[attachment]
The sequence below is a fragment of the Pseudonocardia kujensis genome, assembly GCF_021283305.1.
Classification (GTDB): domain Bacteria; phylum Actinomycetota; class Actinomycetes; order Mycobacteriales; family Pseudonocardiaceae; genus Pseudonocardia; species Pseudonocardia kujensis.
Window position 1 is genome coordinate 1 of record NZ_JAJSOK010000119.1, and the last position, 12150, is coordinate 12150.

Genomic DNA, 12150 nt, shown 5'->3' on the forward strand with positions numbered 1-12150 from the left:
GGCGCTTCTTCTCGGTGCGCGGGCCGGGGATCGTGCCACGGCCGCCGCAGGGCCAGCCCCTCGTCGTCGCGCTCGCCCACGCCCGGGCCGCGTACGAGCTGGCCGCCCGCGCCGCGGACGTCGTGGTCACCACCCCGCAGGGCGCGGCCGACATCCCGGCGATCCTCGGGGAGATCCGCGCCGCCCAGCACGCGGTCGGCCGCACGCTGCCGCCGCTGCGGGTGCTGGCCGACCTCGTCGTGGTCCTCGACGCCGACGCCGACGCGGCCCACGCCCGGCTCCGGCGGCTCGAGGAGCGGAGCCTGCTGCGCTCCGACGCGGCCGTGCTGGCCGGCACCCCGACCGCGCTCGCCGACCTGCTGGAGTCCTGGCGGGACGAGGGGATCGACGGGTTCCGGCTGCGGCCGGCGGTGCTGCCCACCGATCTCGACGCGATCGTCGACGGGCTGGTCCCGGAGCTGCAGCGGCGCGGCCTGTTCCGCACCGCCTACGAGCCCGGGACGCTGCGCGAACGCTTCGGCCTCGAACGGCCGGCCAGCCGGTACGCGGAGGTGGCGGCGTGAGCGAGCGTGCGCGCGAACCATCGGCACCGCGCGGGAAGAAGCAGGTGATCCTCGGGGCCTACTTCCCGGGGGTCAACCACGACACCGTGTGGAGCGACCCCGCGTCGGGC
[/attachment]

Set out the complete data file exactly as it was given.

The sequence below is a fragment of the Pseudonocardia kujensis genome, assembly GCF_021283305.1.
Classification (GTDB): domain Bacteria; phylum Actinomycetota; class Actinomycetes; order Mycobacteriales; family Pseudonocardiaceae; genus Pseudonocardia; species Pseudonocardia kujensis.
Window position 1 is genome coordinate 1 of record NZ_JAJSOK010000119.1, and the last position, 12150, is coordinate 12150.

Genomic DNA, 12150 nt, shown 5'->3' on the forward strand with positions numbered 1-12150 from the left:
GGCGCTTCTTCTCGGTGCGCGGGCCGGGGATCGTGCCACGGCCGCCGCAGGGCCAGCCCCTCGTCGTCGCGCTCGCCCACGCCCGGGCCGCGTACGAGCTGGCCGCCCGCGCCGCGGACGTCGTGGTCACCACCCCGCAGGGCGCGGCCGACATCCCGGCGATCCTCGGGGAGATCCGCGCCGCCCAGCACGCGGTCGGCCGCACGCTGCCGCCGCTGCGGGTGCTGGCCGACCTCGTCGTGGTCCTCGACGCCGACGCCGACGCGGCCCACGCCCGGCTCCGGCGGCTCGAGGAGCGGAGCCTGCTGCGCTCCGACGCGGCCGTGCTGGCCGGCACCCCGACCGCGCTCGCCGACCTGCTGGAGTCCTGGCGGGACGAGGGGATCGACGGGTTCCGGCTGCGGCCGGCGGTGCTGCCCACCGATCTCGACGCGATCGTCGACGGGCTGGTCCCGGAGCTGCAGCGGCGCGGCCTGTTCCGCACCGCCTACGAGCCCGGGACGCTGCGCGAACGCTTCGGCCTCGAACGGCCGGCCAGCCGGTACGCGGAGGTGGCGGCGTGAGCGAGCGTGCGCGCGAACCATCGGCACCGCGCGGGAAGAAGCAGGTGATCCTCGGGGCCTACTTCCCGGGGGTCAACCACGACACCGTGTGGAGCGACCCCGCGTCGGGC